You’re on a hike enjoying the fresh air and lush surroundings when you spot a snake in the middle of the trail.
Seeing the snake, your eyes send that information to your brain – specifically, your hypothalamus, the part of your brain that secretes hormones that alert the rest of your body that it’s time to “fight or flight.”
This is what happens to your body when you encounter stress.
A stressful event causes a cascade of hormonal events known as the HPA axis – or the stress response. The hormones (most importantly, the hormone cortisol) travel throughout the body to prepare your body to take on that snake.
The Cleveland Clinic explains, “During the fight-or-flight response, your body is trying to prioritize, so anything it doesn’t need for immediate survival is placed on the back burner. This means that digestion, reproductive and growth hormone production, and tissue repair are all temporarily halted. Instead, your body is using all of its energy on the most crucial priorities and functions.”
The American Institute of Stress describes five key symptoms of fight-or-flight system activation:
Our bodies and minds are well-equipped to handle the occasional acute stress situation. But imagine if that snake were following you around, startling you as you round every corner (shudder!). That would be chronic stress and it’s not good for you.
“Unlike acute stress, which is a reaction to a specific event, chronic stress is a consistent feeling of being pressured or overwhelmed for a long period of time," says Dr. Jessi Gold, psychiatrist and assistant professor and Director of Wellness at Washington University School of Medicine in St. Louis.
While it’s normal to have incident-specific activation of “fight-or-flight” response, chronic stress is not natural or healthy.
Gold says, “Our body developed it to respond to a threat, and when faced with one, our body basically prepares to run away or fight ("fight or flight"). However, if the threat never leaves, we are basically always running or fighting, without a chance to relax. That can feel never ending and hopeless, and can have mental and physical health consequences. This makes sense as we can only run and fight for so long.”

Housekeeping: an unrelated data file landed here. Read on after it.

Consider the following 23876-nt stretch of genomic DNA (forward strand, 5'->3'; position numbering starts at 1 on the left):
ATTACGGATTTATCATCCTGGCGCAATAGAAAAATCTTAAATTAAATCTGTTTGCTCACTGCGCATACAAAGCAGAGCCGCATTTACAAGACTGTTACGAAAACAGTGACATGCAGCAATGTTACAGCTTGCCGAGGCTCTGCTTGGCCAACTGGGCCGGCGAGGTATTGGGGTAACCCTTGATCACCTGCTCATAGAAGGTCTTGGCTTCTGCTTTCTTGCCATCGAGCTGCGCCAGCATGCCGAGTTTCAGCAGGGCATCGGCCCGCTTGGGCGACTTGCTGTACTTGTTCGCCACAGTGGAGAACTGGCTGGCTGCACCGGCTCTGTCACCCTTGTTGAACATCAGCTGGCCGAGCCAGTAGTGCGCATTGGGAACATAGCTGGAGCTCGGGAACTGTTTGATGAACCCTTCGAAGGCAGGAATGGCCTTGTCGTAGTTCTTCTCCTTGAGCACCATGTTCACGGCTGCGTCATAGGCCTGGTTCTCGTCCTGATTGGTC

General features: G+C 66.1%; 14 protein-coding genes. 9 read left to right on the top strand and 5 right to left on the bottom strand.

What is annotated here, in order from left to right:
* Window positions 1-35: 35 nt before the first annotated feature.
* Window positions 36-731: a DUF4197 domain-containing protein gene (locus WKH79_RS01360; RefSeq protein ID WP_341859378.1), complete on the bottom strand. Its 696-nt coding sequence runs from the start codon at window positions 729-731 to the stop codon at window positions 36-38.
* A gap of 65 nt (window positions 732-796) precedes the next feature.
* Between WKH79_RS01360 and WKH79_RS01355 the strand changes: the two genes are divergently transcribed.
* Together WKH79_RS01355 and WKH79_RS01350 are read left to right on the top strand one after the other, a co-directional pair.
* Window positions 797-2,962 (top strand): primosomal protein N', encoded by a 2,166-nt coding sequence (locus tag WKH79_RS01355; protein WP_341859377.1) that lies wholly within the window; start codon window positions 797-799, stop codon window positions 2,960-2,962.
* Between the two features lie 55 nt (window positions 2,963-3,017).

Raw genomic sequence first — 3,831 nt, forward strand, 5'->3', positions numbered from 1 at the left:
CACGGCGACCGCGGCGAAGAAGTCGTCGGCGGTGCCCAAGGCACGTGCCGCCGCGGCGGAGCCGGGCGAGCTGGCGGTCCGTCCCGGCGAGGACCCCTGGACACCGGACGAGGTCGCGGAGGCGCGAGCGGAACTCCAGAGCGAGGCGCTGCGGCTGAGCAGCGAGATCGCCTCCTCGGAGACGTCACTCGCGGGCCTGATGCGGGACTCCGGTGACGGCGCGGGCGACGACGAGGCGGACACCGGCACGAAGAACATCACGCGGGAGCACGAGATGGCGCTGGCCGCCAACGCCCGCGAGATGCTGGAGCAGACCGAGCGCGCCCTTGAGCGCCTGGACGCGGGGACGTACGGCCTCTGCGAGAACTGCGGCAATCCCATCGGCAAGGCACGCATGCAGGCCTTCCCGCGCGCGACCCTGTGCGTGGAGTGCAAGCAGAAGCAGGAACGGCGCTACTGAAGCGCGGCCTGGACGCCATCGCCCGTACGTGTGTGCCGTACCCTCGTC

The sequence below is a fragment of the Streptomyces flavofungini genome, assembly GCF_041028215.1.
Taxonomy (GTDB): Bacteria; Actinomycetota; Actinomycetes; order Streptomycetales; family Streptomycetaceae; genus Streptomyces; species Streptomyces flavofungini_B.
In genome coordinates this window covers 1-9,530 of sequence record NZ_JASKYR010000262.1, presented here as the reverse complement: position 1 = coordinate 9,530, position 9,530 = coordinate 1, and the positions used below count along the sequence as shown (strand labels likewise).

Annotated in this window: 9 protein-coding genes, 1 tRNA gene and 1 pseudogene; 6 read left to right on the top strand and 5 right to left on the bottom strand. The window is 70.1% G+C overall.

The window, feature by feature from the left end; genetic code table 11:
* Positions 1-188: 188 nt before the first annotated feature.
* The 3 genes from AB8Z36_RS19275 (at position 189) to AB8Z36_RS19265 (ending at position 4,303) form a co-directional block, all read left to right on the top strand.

“Chronic stress is something that definitely shows up both in the brain and the body, and illustrates the connection between the two. A person might experience muscle pain, headaches, GI distress, teeth grinding, insomnia, fatigue, forgetfulness and/or have trouble concentrating. Sometimes the person will be more irritable with, or avoidant of others, and that might make them stop responding to text messages or cancel plans, for example. They might also turn to alcohol or drug use to cope,” Gold explains.
If you suspect you’re suffering from chronic stress it’s important to proactively address what that stress is doing to your body.
Gold has a few recommendations for treating chronic stress, “Treating chronic stress requires a holistic approach. As hard as it is to do, trying to find time, even 5 minutes for yourself and doing something you like, can make a difference. What you do for that time is up to you, but some people find things like mindfulness, exercise and journaling helpful for stress reduction. It is also important that things like routine, sleep and eating are emphasized. This includes learning to have stricter boundaries between work and home and saying no, or setting limits, more often. No doesn't mean you are a mean person, it just means you are prioritizing yourself and your well-being.”
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This article originally appeared on USA TODAY: What does stress do to the body? It might be worse than what you realize.2023-04-23T14:01:29Z dg43tfdfdgfd